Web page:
What is Post-Birth Control Syndrome ?

Florette & Maëlle
Publié le 29 March 2023
Mis à jour le 26 April 2024

Have you ever heard of Post-Pill Syndrome? This is a term used to describe a set of symptoms that can occur in women after they stop taking the contraceptive pill. Although there is as yet no conclusive scientific evidence, many women report symptoms such as mood swings, cycle changes, missed periods or the appearance of pimples. Fortunately, there are ways to relieve these symptoms and regain a state of well-being.

What is post-pill syndrome?

If you've stopped taking the hormonal contraceptive pill, you may be experiencing post-pill syndrome. This term describes a wide range of symptoms, which can be physical, psychological and behavioral, and can vary from one woman to another. They may include mood swings, headaches, lower abdominal pain at the time of menstruation or ovulation, loss or increase of libido, sleep disturbances or pimple formation. Often linked to a hormonal imbalance, some of these occurrences are not necessarily directly linked to taking or stopping the pill.

Many of these symptoms are quite common when you stop taking the pill. But don't be fooled into thinking that this is a compulsory step you have to take when you stop taking the pill. Some have no symptoms, others a few. The appearance of these depends on each woman, her lifestyle and her general health.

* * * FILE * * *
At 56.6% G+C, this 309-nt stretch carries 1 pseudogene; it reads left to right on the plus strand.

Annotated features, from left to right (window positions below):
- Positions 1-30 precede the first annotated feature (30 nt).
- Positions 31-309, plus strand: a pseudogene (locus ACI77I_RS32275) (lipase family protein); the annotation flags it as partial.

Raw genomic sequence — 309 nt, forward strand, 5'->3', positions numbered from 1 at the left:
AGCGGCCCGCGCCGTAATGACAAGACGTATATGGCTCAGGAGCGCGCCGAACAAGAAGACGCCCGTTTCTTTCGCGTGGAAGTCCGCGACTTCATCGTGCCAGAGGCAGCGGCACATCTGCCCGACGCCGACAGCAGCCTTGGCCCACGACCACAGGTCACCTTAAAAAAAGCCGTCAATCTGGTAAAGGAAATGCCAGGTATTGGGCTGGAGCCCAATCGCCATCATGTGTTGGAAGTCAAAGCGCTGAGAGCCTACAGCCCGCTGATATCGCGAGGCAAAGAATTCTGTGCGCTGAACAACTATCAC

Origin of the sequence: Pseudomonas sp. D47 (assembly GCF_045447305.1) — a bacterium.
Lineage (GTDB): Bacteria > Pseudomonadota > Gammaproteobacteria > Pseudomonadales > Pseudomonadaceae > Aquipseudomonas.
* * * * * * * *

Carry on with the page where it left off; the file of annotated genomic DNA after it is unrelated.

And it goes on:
Causes other than stopping the pill?

It's important to note that these symptoms can have causes other than stopping the contraceptive pill, and that proper diagnosis and treatment are necessary if they persist or spoil your daily routine.

Don't hesitate to consult your doctor if you notice any unusual symptoms after stopping the pill. These symptoms may require treatment.

Symptoms of post-pill syndrome

Some women experience symptoms when they stop taking their hormonal contraception: this is known as post-pill syndrome. These symptoms can be quite varied, but most women report mood changes, acne, menstrual pain, and changes in appetite or weight. These symptoms can be difficult to manage and may persist for up to 1 year after stopping the pill.

What are the symptoms of stopping the pill?

When you stop taking the pill, you may experience unpleasant symptoms such as acne, headaches and abdominal pain, which can occur during menstruation or ovulation. Whether or not they're linked to a hormonal imbalance, these symptoms are benign but can be disruptive, prompting you to go back on the pill. Post-pill syndrome, or hormone withdrawal syndrome, is a consequence of the sudden withdrawal of synthetic hormones, and can lead to mood changes, anxiety and depression.